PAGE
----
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This chapter is from the book

This chapter is from the book

Formatting Fields

When a field inserts data from another source, such as from a bookmark or an external text file, the formatting of the original is inserted, too. For example, suppose that you bookmark the text The New Deal in one section of your document, and you create a bookmark for it called NewDeal. Now, when you insert that bookmarked text elsewhere in the document with the {Ref NewDeal} field, the inserted text appears bold and in italic.

That’s the basic default for the formatting, but there are some ways to circumvent that, as described in the next several sections.

Preventing the Formatting from Changing

What happens if you change the formatting of the original and then update the field? That depends on a switch. Ordinarily, the formatting would change, but you can prevent it from changing by using the \* MERGEFORMAT switch. For example:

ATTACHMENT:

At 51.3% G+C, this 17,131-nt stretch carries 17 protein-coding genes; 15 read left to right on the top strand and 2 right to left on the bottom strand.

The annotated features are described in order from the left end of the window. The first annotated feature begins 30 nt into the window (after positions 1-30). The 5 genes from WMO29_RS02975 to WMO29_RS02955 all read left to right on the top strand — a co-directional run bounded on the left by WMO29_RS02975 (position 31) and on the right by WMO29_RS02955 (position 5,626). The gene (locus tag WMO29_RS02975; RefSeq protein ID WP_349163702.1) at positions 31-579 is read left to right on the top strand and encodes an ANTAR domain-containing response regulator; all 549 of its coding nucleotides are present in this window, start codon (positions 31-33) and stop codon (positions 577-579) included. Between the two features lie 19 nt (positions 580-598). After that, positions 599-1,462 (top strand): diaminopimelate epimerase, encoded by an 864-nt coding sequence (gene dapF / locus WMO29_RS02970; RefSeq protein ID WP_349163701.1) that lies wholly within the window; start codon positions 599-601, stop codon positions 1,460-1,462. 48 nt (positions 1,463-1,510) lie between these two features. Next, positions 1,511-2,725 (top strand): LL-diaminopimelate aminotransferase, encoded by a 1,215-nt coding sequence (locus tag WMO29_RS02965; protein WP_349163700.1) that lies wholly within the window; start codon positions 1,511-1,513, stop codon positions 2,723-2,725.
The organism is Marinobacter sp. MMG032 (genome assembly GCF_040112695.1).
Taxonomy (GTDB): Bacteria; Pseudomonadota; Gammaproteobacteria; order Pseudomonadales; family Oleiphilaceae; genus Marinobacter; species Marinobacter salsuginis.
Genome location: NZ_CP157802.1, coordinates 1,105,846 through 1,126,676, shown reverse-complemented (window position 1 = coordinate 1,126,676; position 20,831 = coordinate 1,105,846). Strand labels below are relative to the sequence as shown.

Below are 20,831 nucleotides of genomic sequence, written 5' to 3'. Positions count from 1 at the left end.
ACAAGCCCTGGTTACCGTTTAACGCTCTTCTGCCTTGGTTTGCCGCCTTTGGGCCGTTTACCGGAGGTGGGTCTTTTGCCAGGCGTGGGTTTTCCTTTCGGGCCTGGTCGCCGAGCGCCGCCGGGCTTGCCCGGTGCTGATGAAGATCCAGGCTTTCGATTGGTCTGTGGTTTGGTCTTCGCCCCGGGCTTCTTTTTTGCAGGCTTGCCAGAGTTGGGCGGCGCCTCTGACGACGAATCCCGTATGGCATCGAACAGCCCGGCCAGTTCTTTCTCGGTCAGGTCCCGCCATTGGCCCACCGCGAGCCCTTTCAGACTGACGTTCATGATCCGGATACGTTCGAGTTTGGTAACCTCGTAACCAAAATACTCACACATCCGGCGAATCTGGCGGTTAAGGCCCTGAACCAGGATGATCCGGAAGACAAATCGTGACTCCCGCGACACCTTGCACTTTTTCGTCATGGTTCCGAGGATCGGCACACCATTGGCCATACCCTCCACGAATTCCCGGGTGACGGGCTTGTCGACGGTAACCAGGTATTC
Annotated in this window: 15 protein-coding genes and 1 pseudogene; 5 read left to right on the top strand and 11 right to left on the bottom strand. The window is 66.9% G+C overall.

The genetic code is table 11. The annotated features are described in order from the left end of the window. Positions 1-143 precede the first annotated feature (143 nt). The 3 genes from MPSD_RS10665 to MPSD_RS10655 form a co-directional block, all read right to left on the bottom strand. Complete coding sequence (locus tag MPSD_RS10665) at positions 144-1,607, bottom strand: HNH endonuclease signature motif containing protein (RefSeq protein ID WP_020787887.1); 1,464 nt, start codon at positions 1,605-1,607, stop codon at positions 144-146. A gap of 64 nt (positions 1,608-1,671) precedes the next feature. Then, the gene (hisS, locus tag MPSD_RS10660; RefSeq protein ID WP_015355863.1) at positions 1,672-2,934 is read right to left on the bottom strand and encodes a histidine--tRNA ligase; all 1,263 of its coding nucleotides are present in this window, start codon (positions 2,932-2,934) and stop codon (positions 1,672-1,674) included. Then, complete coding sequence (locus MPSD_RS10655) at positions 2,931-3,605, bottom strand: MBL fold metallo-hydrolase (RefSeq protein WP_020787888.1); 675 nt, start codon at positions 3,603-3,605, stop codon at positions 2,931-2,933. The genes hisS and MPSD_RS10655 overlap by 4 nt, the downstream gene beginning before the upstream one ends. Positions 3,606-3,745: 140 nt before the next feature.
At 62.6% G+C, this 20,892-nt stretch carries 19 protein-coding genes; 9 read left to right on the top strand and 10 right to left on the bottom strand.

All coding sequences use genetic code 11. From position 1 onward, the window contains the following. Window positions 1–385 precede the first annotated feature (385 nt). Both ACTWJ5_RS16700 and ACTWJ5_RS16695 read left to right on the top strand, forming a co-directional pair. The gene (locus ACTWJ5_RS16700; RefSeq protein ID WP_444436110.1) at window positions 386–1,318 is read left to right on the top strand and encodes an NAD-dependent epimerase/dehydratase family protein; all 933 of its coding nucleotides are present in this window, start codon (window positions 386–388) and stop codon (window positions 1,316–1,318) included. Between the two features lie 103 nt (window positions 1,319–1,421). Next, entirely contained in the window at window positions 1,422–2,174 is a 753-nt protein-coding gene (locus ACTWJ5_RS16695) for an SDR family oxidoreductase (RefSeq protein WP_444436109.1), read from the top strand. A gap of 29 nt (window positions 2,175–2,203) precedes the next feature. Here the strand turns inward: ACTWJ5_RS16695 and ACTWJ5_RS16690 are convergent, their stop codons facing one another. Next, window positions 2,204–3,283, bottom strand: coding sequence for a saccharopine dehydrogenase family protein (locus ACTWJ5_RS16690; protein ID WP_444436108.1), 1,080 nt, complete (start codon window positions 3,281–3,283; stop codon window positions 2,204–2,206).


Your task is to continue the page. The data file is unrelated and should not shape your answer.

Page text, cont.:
{ Ref NewDeal \* MERGEFORMAT }

You can also employ MERGEFORMAT to lock in any manual formatting you have applied to the field.

Specifying Font Formatting for a Field

To apply specific font formatting to the text displayed in a field, toggle on the field code display and then format the first character in the field name the way you want the field result to be. (Font formatting in this context includes font, size, color, and attributes such as bold, italic, and underline.)

For example, with the {Ref} example from the preceding section, suppose that you want to format that field’s result as italic. Select the “R” in “Ref” and click the Italic button on the mini toolbar that appears. Then add \* charformat to the end of the code string. (This part is not required if the field has no arguments.)

{ Ref NewDeal \* charformat }

Then, update the field (F9) to see the change.